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My 2-year-old is a super-picky eater, and my wife and I are freaking the fuck out about his intake of vitamins and minerals. What do you recommend?
Consult a physician, but it should set your mind at ease for the kid to take half of a Flintstones chewable multivitamin each day and for you and the missus each to take half of a 2mg Xanax ASAP.
The short answer is brand loyalty.
What’s the long answer?
Giving you a long answer will require summarizing the first chat my kid and I had about Fred Flintstone, and you know what it’s like trying to talk to someone whom you are actually trying to talk some sense into. You say to the 2-year-old, “How old are you?” and he stonewalls, pretending to absorbed in his choo-choo. You say, “How old did you turn on your birthday?” and he says, “I want cake.” I’ll give you the long answer after you take the Xanax.
Are you back? Once upon a time—some weeks ago, late in the morning and the year, out running errands in the mass-marketplace—I was ambushed into sentience by television, to use a John Leonard phrase. I’d walked into the pharmacy remembering that we had nearly run out of vitamin supplements for the baby, so I pivoted to the correct shelf, stooped to survey the dropper bottles—and only then realized that we had completely run out of baby. We had aged out of the baby-bird business of the dropper bulb, and our toothsome child was ready for exciting new challenges.
I cast a fresh eye at the shelf. There were chewables and there were gummies, and there was a cartoon cavalcade of licensing deals—a Pixar Cars convoy and a Disney princess clique, a poor depressive Pooh and a poriferous manic SpongeBob, an old-school minimalist Mickey and a panderingly contemporary skateboarding Bugs. There was, on the box of the perfectly decent value brand—a product as worthy as many of the above and marketed with more integrity than some—a motley menagerie of non-celebrity critters begging for love with the blank eyes of plush toys. But most of all there was no contest here.
Fronting a box of Flintstones Complete Chewables—his arms lifted in a vigorous V and all eight fingers splayed to tickle unknown recesses of memory—Fred Flintstone is a figure of soaring fun. On the drugstore aisle it seemed he had leapt to deliver a flying tackle of a fond hug. His expectant gaze warned he’d be let down if I did not reciprocate the embrace. I knew in my heart that it was a sales pitch—but also that Fred and his colleagues had installed in that heart a love for a pitch in itself.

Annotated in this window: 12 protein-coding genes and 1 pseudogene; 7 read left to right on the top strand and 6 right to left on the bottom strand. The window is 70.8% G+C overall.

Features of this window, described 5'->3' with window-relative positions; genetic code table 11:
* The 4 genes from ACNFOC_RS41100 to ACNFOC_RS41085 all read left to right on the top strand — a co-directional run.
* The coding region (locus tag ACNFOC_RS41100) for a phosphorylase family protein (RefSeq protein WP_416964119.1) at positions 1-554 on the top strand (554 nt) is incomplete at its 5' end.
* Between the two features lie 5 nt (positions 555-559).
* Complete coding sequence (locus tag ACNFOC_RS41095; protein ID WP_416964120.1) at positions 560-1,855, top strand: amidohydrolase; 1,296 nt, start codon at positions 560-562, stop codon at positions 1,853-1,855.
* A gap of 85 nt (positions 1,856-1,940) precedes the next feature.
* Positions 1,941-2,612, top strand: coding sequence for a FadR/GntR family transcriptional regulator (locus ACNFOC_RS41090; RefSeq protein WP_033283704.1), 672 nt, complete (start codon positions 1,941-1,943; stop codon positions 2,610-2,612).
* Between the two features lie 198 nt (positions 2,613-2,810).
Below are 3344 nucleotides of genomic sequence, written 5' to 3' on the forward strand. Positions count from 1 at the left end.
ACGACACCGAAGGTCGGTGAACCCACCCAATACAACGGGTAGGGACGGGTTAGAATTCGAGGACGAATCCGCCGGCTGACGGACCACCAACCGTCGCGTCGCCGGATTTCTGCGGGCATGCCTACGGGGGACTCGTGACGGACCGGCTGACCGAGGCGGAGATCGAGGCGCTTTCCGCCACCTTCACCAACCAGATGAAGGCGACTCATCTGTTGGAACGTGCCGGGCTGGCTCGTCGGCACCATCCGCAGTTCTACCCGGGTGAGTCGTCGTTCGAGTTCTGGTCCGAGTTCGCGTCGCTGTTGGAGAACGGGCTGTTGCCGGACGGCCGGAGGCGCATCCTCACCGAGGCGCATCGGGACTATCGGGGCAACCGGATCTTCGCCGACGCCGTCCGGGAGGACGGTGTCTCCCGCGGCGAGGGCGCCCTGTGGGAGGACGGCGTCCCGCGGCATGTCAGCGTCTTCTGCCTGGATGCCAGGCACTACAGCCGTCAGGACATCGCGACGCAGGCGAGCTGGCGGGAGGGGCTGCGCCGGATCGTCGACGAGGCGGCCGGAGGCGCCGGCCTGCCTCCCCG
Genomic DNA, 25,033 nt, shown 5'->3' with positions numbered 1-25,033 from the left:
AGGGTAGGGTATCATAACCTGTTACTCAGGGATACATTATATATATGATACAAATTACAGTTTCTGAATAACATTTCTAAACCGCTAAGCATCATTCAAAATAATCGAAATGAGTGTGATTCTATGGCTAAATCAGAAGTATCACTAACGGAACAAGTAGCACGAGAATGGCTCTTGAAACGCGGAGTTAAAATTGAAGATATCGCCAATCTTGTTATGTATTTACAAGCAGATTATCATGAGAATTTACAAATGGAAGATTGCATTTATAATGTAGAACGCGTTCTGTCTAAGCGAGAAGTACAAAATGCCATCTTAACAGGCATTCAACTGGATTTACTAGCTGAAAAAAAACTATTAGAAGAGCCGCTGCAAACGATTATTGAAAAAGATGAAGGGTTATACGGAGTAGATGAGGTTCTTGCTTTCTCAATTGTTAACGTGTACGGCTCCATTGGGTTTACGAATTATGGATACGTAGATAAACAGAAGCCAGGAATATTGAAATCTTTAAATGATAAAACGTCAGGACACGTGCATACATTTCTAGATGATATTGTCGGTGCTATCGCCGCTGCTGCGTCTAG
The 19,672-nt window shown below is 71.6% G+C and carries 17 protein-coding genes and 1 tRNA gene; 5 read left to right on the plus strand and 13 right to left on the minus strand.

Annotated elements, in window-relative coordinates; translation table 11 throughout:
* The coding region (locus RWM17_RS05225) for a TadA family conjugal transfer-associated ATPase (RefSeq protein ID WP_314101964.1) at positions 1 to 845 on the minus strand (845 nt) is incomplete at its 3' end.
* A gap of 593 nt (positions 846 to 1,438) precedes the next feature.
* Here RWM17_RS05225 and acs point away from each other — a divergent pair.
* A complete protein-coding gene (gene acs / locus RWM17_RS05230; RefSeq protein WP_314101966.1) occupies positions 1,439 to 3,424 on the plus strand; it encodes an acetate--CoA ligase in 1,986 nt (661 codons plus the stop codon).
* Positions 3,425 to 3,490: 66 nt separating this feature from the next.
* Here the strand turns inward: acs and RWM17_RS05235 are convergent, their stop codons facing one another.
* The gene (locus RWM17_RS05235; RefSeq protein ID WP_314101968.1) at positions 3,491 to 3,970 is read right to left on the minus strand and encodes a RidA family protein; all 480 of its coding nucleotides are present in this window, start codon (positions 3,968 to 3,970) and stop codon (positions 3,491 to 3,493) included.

I proceeded to checkout with Marty O’Donnell’s vintage jingle playing in one part of my head (“We are Flintstones kids—10 million strong and growing!”) while in another I reflected on that jingle and the 1987 commercial it rode in on: An unseen children’s chorus evokes a collectivist ethos that would not be out of place in North Korean propaganda, and its mewling coerciveness exemplifies the cultural bullying George W.S. Trow describes as “the aesthetic of the hit” (“It’s a Hit! Love it! ... It loves you because you love it because it’s a Hit!”). All the while, the child actors featured at bowling alleys and in batter’s boxes and behind the double bass are awfully darn cute. In its combination of authoritarianism and kitsch, the old Flintstones ad campaign is in the style of Hummel-figurine fascism, I decided, while swiping my credit card.
That evening, as his dinnertime approached, I said to the kid, “Hey, kid, do you know who Fred Flintstone is?”
He raised his lake-wide eyes from the project of re-undismantling a toy car and not very convincingly said, “Yes.”
“Oh, do you really? Tell me who Fred Flintstone is.”
“Um,” said the boy, “a rabbit.”
I saw we had a lot of work to do. I said, “No, Fred Flintstone is a cartoon caveman by Hanna-Barbera. He used to have a TV show.”
He said, “I want to watch Elmo,” giving me what I deserved for putting the issue of television on the table. Years ago, I assessed Elmo as “a symbol of innocent joy peddled with the utmost cynicism”; now I regard him as a reliable accomplice for stealing 10 minutes for a shower.
“No, not tonight, but I ought to show you the opening of The Flintstones later,” I said, and continued to babble about how The Flintstones began in the early ’60s as an ABC prime-time show inspired by The Honeymooners. “Fred’s catchphrase is yabba dabba doo.”
He said, “I want to watch Yo Gabba Gabba,” referring to a current program, the success of which I attribute to its superficial funkiness, which allows parents to believe that they and their progeny are absorbing something less uncool than Dora the Explorer.
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